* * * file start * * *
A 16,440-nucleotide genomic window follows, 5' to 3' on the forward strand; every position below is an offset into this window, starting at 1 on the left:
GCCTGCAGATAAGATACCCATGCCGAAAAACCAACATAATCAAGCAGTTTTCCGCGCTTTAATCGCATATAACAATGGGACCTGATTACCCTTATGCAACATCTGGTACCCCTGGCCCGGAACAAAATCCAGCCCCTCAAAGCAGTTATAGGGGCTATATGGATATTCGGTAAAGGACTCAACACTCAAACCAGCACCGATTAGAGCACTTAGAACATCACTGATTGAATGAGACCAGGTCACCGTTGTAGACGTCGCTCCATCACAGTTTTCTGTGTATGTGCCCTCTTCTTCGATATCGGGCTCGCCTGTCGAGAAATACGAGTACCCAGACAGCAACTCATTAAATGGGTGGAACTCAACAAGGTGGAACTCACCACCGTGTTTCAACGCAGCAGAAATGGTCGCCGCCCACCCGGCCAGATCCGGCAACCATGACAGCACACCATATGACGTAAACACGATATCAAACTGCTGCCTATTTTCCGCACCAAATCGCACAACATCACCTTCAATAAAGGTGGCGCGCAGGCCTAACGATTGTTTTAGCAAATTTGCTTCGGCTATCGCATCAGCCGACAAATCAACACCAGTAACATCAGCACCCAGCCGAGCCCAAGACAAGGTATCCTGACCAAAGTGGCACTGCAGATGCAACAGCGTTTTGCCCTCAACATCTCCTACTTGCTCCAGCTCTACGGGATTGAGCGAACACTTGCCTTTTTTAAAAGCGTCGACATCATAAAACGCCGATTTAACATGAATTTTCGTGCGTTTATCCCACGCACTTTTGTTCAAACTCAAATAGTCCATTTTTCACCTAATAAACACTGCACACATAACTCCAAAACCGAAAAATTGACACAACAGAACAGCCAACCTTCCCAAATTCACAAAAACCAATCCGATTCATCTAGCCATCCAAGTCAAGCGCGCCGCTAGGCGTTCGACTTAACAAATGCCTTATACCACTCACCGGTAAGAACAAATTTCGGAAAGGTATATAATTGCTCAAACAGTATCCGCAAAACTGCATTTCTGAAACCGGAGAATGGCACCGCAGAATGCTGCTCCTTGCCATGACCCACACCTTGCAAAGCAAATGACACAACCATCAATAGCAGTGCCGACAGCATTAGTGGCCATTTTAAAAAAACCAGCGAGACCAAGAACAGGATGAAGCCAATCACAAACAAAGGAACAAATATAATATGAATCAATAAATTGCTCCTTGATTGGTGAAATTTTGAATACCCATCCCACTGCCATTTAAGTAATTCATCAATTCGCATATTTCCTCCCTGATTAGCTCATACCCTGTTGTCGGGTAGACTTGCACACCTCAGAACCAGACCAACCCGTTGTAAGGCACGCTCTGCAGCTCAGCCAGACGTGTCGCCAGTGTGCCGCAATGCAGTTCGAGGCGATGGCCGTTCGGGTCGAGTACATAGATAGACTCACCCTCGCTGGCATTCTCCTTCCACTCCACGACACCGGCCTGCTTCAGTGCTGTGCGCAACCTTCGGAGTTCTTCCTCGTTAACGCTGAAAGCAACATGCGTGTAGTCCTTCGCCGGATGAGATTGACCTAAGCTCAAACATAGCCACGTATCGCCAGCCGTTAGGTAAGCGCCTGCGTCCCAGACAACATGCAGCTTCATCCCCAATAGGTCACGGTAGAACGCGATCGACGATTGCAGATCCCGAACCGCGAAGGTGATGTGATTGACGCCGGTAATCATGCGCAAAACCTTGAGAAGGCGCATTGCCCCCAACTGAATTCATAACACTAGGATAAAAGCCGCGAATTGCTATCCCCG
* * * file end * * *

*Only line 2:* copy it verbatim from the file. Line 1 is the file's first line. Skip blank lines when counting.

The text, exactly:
GCCTGCAGATAAGATACCCATGCCGAAAAACCAACATAATCAAGCAGTTTTCCGCGCTTTAATCGCATATAACAATGGGACCTGATTACCCTTATGCAACATCTGGTACCCCTGGCCCGGAACAAAATCCAGCCCCTCAAAGCAGTTATAGGGGCTATATGGATATTCGGTAAAGGACTCAACACTCAAACCAGCACCGATTAGAGCACTTAGAACATCACTGATTGAATGAGACCAGGTCACCGTTGTAGACGTCGCTCCATCACAGTTTTCTGTGTATGTGCCCTCTTCTTCGATATCGGGCTCGCCTGTCGAGAAATACGAGTACCCAGACAGCAACTCATTAAATGGGTGGAACTCAACAAGGTGGAACTCACCACCGTGTTTCAACGCAGCAGAAATGGTCGCCGCCCACCCGGCCAGATCCGGCAACCATGACAGCACACCATATGACGTAAACACGATATCAAACTGCTGCCTATTTTCCGCACCAAATCGCACAACATCACCTTCAATAAAGGTGGCGCGCAGGCCTAACGATTGTTTTAGCAAATTTGCTTCGGCTATCGCATCAGCCGACAAATCAACACCAGTAACATCAGCACCCAGCCGAGCCCAAGACAAGGTATCCTGACCAAAGTGGCACTGCAGATGCAACAGCGTTTTGCCCTCAACATCTCCTACTTGCTCCAGCTCTACGGGATTGAGCGAACACTTGCCTTTTTTAAAAGCGTCGACATCATAAAACGCCGATTTAACATGAATTTTCGTGCGTTTATCCCACGCACTTTTGTTCAAACTCAAATAGTCCATTTTTCACCTAATAAACACTGCACACATAACTCCAAAACCGAAAAATTGACACAACAGAACAGCCAACCTTCCCAAATTCACAAAAACCAATCCGATTCATCTAGCCATCCAAGTCAAGCGCGCCGCTAGGCGTTCGACTTAACAAATGCCTTATACCACTCACCGGTAAGAACAAATTTCGGAAAGGTATATAATTGCTCAAACAGTATCCGCAAAACTGCATTTCTGAAACCGGAGAATGGCACCGCAGAATGCTGCTCCTTGCCATGACCCACACCTTGCAAAGCAAATGACACAACCATCAATAGCAGTGCCGACAGCATTAGTGGCCATTTTAAAAAAACCAGCGAGACCAAGAACAGGATGAAGCCAATCACAAACAAAGGAACAAATATAATATGAATCAATAAATTGCTCCTTGATTGGTGAAATTTTGAATACCCATCCCACTGCCATTTAAGTAATTCATCAATTCGCATATTTCCTCCCTGATTAGCTCATACCCTGTTGTCGGGTAGACTTGCACACCTCAGAACCAGACCAACCCGTTGTAAGGCACGCTCTGCAGCTCAGCCAGACGTGTCGCCAGTGTGCCGCAATGCAGTTCGAGGCGATGGCCGTTCGGGTCGAGTACATAGATAGACTCACCCTCGCTGGCATTCTCCTTCCACTCCACGACACCGGCCTGCTTCAGTGCTGTGCGCAACCTTCGGAGTTCTTCCTCGTTAACGCTGAAAGCAACATGCGTGTAGTCCTTCGCCGGATGAGATTGACCTAAGCTCAAACATAGCCACGTATCGCCAGCCGTTAGGTAAGCGCCTGCGTCCCAGACAACATGCAGCTTCATCCCCAATAGGTCACGGTAGAACGCGATCGACGATTGCAGATCCCGAACCGCGAAGGTGATGTGATTGACGCCGGTAATCATGCGCAAAACCTTGAGAAGGCGCATTGCCCCCAACTGAATTCATAACACTAGGATAAAAGCCGCGAATTGCTATCCCCG